What the piece lacks in usage outside its intended application (a shroud) it makes up for it with not only its glow in the dark surprise (I’ve had my Ghost for 30 years and it still works!), but also its general molding. It’s a lovely piece with lots of grooves along the shroud that imply movement, its rounded head makes it stand out from the more squared minifig head, the expression (either its happy face or its more recent descent into madness) which mimics the classic face printing but with long, droopy eye sockets that give it a playfully haunted feel. And did I mention it glows in the dark? I know I did but I really will overstate that enough. LEGO has done other glow in the dark pieces since the Ghost, including a Voldemort head, a scarecrow head, and the special molded head of Brick Daddy from the short lived Space Police 3 range, as well as some other assorted pieces; but I feel they never really built on what the extra play features of the Ghost could open the door to. There was a long lost and mythical time eons ago (the 90s) where most toy manufacturers were convinced that what kids wanted in toys were lights and sound, the ability to shoot missiles or drive on its own or had some other bell and/or whistle that would elevate the toy from mundane to extremely profitable. That’s how we got gems implanted in action figure chests, micromachines with viewfinders in them, and an oven to cook gummy scorpions. LEGO obviously has jumped on this train a little, with their stud shooters and missile launchers, water features, IOS games, programming, that cool little fire engine set with the weird pump thing (60214), but they have done so with more restraint than others. Except when it comes to stud shooters, I feel like they’re in every set now and I have 100000000000000 stud shooters so thanks for that LEGO. If there is ever a war against my own LEGO, I’ll win.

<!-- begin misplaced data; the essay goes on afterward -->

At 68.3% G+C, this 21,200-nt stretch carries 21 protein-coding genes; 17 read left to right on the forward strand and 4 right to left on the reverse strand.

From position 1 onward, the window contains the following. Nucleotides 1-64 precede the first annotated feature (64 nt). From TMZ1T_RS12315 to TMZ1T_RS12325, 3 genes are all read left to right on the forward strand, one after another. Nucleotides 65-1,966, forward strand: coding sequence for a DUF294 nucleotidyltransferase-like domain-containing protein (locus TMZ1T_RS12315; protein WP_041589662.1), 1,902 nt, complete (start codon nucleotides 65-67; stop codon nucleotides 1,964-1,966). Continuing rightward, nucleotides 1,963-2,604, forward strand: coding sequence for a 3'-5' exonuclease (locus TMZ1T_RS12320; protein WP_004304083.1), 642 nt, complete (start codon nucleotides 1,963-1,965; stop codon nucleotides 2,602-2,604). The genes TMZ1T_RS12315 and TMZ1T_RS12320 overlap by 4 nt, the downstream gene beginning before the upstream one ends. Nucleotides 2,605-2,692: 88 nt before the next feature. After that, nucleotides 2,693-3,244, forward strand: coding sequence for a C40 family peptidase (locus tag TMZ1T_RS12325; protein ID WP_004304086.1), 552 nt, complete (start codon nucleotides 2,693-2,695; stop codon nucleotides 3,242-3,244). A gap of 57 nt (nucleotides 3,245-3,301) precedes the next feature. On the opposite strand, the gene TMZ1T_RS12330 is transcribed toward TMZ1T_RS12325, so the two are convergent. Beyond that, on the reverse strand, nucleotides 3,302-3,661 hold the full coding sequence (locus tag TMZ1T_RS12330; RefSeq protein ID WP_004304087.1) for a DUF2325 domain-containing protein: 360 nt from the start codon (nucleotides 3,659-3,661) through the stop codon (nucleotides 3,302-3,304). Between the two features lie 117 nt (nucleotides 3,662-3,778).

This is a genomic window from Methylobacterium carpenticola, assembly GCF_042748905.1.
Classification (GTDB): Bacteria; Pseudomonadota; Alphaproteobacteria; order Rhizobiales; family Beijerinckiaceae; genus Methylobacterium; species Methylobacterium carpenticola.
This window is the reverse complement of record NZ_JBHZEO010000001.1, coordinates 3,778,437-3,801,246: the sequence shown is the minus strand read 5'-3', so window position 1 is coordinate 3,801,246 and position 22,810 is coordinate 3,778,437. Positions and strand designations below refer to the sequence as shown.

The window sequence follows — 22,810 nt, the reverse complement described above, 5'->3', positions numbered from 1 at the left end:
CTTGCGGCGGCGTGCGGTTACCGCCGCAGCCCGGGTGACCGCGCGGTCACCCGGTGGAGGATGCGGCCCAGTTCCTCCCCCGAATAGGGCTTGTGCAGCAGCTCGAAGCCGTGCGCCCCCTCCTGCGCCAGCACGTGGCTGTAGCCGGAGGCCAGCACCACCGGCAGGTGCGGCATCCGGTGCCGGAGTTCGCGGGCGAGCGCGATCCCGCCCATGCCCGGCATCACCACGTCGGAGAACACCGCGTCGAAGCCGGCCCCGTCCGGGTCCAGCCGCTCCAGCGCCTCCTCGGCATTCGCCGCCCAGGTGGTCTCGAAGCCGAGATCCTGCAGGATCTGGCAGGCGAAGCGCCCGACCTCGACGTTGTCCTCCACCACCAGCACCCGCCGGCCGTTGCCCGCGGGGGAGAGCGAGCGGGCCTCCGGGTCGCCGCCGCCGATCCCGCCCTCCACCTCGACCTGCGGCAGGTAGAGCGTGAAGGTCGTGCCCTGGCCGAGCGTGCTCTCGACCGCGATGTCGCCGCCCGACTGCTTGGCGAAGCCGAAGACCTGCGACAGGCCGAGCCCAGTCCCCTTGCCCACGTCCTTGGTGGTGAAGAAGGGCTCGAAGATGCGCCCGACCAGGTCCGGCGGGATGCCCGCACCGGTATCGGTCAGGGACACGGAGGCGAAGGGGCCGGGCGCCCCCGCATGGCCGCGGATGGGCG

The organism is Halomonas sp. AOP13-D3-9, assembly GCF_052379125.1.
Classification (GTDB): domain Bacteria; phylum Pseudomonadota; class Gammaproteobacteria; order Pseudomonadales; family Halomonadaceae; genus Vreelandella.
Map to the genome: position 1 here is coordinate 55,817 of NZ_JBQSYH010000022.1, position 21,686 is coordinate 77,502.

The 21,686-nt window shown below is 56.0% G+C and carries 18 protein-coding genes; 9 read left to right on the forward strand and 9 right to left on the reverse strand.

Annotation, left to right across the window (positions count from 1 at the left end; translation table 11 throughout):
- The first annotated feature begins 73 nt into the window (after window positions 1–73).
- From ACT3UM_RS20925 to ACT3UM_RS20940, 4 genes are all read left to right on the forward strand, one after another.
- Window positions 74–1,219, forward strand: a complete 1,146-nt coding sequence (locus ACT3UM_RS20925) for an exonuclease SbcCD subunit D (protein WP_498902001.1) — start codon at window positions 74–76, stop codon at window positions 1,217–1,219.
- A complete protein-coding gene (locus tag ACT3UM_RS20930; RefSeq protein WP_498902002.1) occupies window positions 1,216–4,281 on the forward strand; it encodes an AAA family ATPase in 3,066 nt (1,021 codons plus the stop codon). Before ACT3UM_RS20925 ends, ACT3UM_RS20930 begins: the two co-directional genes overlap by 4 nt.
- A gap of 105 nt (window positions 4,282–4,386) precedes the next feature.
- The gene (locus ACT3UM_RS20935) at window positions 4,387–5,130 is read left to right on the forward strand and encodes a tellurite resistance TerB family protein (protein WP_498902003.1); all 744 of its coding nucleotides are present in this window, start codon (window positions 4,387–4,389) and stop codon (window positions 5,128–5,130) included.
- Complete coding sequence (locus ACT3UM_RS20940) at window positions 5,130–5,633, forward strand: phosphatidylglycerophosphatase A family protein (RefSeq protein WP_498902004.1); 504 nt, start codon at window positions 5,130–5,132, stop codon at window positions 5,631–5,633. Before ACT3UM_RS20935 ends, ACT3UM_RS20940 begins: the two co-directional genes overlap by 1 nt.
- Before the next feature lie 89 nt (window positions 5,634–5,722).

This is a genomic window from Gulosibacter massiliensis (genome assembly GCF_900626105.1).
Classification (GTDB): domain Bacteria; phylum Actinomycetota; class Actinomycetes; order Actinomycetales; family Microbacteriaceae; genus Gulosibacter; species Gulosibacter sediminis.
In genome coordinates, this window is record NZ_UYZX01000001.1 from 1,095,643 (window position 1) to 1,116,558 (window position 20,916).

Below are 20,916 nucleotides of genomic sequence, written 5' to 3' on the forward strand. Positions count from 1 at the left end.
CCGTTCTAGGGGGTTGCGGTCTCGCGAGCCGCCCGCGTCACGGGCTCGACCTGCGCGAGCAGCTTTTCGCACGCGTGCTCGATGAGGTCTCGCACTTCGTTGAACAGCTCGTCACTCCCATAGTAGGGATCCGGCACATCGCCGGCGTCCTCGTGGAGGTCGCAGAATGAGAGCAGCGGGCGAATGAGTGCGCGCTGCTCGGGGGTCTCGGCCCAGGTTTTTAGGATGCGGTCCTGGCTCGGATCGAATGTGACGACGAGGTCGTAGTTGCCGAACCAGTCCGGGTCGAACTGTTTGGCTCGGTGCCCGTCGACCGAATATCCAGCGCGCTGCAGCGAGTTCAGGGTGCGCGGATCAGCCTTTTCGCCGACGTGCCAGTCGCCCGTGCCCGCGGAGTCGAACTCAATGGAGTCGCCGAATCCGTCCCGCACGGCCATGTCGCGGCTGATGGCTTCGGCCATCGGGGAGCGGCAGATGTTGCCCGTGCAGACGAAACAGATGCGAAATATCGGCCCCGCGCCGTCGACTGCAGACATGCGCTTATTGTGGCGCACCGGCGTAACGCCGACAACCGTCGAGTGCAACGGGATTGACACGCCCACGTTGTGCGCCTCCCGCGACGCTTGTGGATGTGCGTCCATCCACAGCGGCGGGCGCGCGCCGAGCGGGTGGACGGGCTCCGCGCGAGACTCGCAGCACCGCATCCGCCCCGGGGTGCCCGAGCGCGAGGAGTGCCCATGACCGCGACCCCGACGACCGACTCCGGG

That aside, recently LEGO has released a new molded ghostly “leg” piece in ranges like Hidden Side, Harry Potter, Ninjago, and others. It seems like, for the time being, this “ghost bottom” has officially taken the place of the “shroud” once and for all. And I love that piece, as well as the great ghostly pieces released in the aforementioned Hidden Side, but there’s something about that classic LEGO Ghost. It is such an iconic piece, now seemingly lost to LEGO history along with the LEGO monkey who was famously snubbed from appearing in the epic Pirates of Barracuda Bay (21322) set. And with the recent news of the (sort of) return of the legendary Castle theme with the release of the LEGO ideas Blacksmith Shop later this year, this roving reporter is hoping that in the next few years little Ghostie will have a triumphant resurgence along with his other lost Castle buddies the Wolfpack, Forestmen, Fright Knights, and so on. For now I wait, clutching this little glow in the dark LEGO piece as it is my only light.
Kevo Haedin “legosilentfilms”
What are your thoughts on the classic LEGO Ghost? Do you have this piece in your collection? Let us know what you think in the comments below!
Kevo is an independent writer and LEGO fan from Massachusetts. In his free time he plays with LEGO, obviously. You can find his photography work on instagram @legosilentfilms